February 3, 1889. To amuse oneself--that is the difficulty. Amusements are or ought to be the childish, irrational, savage things which a man goes on doing and practising, in virtue, I suppose, of the noble privilege of reason, far longer than any other animal--only YOUNG animals amuse themselves; a dog perhaps retains the faculty longer than most animals, but he only does it out of sympathy and companionship, to amuse his inscrutable owner, not to amuse himself. Amusements ought to be things which one wants to do, and which one is slightly ashamed of doing--enough ashamed, I mean, to give rather... Nonfictions - Post by : rainydays - Date : May 2012 - Author : Arthur C. Benson - Read : 858

The Altar Fire - Part 4 The Altar Fire - Part 4

The Altar Fire - Part 4
December 22, 1888. Perhaps my trial comes to me that it may test my faith in art; perhaps to show me that the artist's creed is a false and shallow one after all. What is it that we artists do? In a happy hour I should have said glibly that we discern and interpret beauty. But now it seems to me that no man can ever live upon beauty. I think I have gone wrong in busying myself so ardently in trying to discern the quality of beauty in all things. I seem to have submitted everything--virtue, honour, life itself--to that... Nonfictions - Post by : rainydays - Date : May 2012 - Author : Arthur C. Benson - Read : 2711

The Altar Fire - Part 3 The Altar Fire - Part 3

The Altar Fire - Part 3
November 6, 1888. It is a joy to think of the way in which the best, most beautiful, most permanent things have stolen unnoticed into life. I like to think of Wordsworth, an obscure, poor, perverse, absurd man, living in the corner of the great house at Alfoxden, walking in the moonlight with Coleridge, living on milk and eggs, utterly unaccountable and puerile to the sensible man of affairs, while the two planned the Lyrical Ballads. I like to think of Keats, sitting lazily and discontentedly in the villa garden at Hampstead, with his illness growing upon him and his money... Nonfictions - Post by : rainydays - Date : May 2012 - Author : Arthur C. Benson - Read : 1320

Hugh: Memoirs Of A Brother - Chapter 21. Temperament Hugh: Memoirs Of A Brother - Chapter 21. Temperament

Hugh: Memoirs Of A Brother - Chapter 21. Temperament
CHAPTER XXI. TEMPERAMENTHugh never seemed to me to treat life in the spirit of a mystic or a dreamer, with unshared and secret experiences, withdrawing into his own ecstasy, half afraid of life, rapt away into interior visions. Though he had a deep curiosity about mystical experiences, he was never a mystic in the sense that he had, as great mystics seem to have had, one shell less, so to speak, between him and the unseen. He lived in the visible and tangible world, loving beautiful secrets; and he was a mystic only in the sense that he had an hourly... Nonfictions - Post by : 67834 - Date : May 2012 - Author : Arthur C. Benson - Read : 2415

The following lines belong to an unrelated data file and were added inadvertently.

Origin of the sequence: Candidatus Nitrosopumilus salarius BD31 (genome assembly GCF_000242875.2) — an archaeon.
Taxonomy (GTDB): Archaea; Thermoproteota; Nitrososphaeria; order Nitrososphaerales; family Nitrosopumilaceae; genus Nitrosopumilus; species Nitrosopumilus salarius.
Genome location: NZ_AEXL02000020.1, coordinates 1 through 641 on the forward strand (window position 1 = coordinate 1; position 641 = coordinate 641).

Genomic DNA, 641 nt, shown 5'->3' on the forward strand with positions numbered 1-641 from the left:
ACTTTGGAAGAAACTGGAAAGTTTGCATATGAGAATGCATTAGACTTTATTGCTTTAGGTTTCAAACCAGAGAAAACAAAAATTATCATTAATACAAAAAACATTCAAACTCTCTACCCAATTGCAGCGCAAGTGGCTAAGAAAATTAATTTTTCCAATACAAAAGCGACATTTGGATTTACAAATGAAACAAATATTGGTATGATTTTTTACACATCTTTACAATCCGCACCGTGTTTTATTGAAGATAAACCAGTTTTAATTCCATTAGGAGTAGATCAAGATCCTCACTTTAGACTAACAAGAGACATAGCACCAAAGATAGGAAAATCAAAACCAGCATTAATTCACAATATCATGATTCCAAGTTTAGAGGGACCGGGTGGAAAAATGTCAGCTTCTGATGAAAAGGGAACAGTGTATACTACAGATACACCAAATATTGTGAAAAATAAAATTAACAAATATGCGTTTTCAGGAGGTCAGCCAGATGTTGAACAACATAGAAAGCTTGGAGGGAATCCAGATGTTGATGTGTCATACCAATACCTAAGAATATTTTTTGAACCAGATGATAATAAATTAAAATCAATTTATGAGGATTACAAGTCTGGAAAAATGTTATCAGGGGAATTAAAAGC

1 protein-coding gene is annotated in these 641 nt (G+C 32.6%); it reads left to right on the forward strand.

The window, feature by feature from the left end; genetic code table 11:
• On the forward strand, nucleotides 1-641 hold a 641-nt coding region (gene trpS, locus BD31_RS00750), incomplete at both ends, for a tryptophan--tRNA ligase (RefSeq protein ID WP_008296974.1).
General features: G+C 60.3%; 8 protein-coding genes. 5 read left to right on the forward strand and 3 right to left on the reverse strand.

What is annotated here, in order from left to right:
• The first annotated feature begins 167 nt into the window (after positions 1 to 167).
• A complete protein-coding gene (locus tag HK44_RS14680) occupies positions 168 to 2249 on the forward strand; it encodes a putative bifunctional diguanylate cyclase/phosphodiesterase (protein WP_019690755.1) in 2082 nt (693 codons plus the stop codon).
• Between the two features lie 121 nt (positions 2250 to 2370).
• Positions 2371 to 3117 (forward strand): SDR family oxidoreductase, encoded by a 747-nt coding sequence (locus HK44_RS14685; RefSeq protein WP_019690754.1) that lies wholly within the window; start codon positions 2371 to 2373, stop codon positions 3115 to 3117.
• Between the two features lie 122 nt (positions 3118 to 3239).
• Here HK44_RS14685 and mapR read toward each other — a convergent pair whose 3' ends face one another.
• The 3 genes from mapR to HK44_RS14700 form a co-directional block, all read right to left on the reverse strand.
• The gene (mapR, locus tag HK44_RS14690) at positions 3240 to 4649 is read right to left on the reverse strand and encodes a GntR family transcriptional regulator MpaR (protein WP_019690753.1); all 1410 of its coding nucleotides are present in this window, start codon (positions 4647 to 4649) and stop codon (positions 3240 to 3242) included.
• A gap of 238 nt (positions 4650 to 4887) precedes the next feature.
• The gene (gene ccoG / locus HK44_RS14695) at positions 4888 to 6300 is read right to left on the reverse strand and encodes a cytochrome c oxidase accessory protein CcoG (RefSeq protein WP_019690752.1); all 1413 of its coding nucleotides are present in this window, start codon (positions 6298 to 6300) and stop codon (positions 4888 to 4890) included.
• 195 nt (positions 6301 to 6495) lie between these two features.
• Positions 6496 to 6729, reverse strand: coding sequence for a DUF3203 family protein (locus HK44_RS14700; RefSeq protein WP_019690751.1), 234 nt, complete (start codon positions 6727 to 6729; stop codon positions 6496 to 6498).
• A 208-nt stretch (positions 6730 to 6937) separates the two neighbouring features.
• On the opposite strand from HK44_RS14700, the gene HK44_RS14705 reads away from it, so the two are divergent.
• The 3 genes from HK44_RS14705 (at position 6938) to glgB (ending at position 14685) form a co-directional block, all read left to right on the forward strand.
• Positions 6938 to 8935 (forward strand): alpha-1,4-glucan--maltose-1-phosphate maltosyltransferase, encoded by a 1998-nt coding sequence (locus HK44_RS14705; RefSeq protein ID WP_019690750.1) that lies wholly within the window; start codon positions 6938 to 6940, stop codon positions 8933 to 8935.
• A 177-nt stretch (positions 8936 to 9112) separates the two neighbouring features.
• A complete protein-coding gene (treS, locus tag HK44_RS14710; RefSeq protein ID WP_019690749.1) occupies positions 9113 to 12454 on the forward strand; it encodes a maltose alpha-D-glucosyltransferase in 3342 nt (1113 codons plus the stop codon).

Hugh: Memoirs Of A Brother - Chapter 20. Attainment Hugh: Memoirs Of A Brother - Chapter 20. Attainment

Hugh: Memoirs Of A Brother - Chapter 20. Attainment
CHAPTER XX. ATTAINMENTAnd then Hugh made the great change of his life, and, as a Catholic, found his dreams realized and his hopes fulfilled. He found, indeed, the life which moves and breathes inside of every faithful creed, the power which supplements weakness and represses distraction, the motive for glad sacrifice and happy obedience. I can say this thankfully enough, though in many ways I confess to being at the opposite pole of religious thought. He found relief from decision and rest from conflict. He found sympathy and confidence, a sense of corporate union, and above all a mystical and symbolical... Nonfictions - Post by : 67834 - Date : May 2012 - Author : Arthur C. Benson - Read : 1681

Hugh: Memoirs Of A Brother - Chapter 19. Retrospect Hugh: Memoirs Of A Brother - Chapter 19. Retrospect

Hugh: Memoirs Of A Brother - Chapter 19. Retrospect
CHAPTER XIX. RETROSPECTNow that I have traced the progress of Hugh's outer life from step to step, I will try to indicate what in the region of mind and soul his progress was, and I would wish to do this with particular care, even it the risk of repeating myself somewhat, because I believe that his nature was one that changed in certain ways very much; it widened and deepened greatly, and most of all in the seven last years of his life, when I believe that he found himself in the best and truest sense. As a boy, up to... Nonfictions - Post by : 67834 - Date : May 2012 - Author : Arthur C. Benson - Read : 1813

Hugh: Memoirs Of A Brother - Chapter 18. Personal Characteristics Hugh: Memoirs Of A Brother - Chapter 18. Personal Characteristics

Hugh: Memoirs Of A Brother - Chapter 18. Personal Characteristics
CHAPTER XVIII. PERSONAL CHARACTERISTICSHugh was always youthful-looking for his age, light and quick in movement, intent but never deliberate, passing very rapidly from one thing to another, impatient of boredom and dullness, always desiring to do a thing that very minute. He was fair of complexion, with grey-blue eyes and a shock head of light hair, little brushed, and uncut often too long. He was careless of appearances, and wore clothes by preference of great shabbiness. He told me in 1909 that he had only bought one suit in the last five years. I have seen him, when gardening at Hare... Nonfictions - Post by : 67834 - Date : May 2012 - Author : Arthur C. Benson - Read : 3463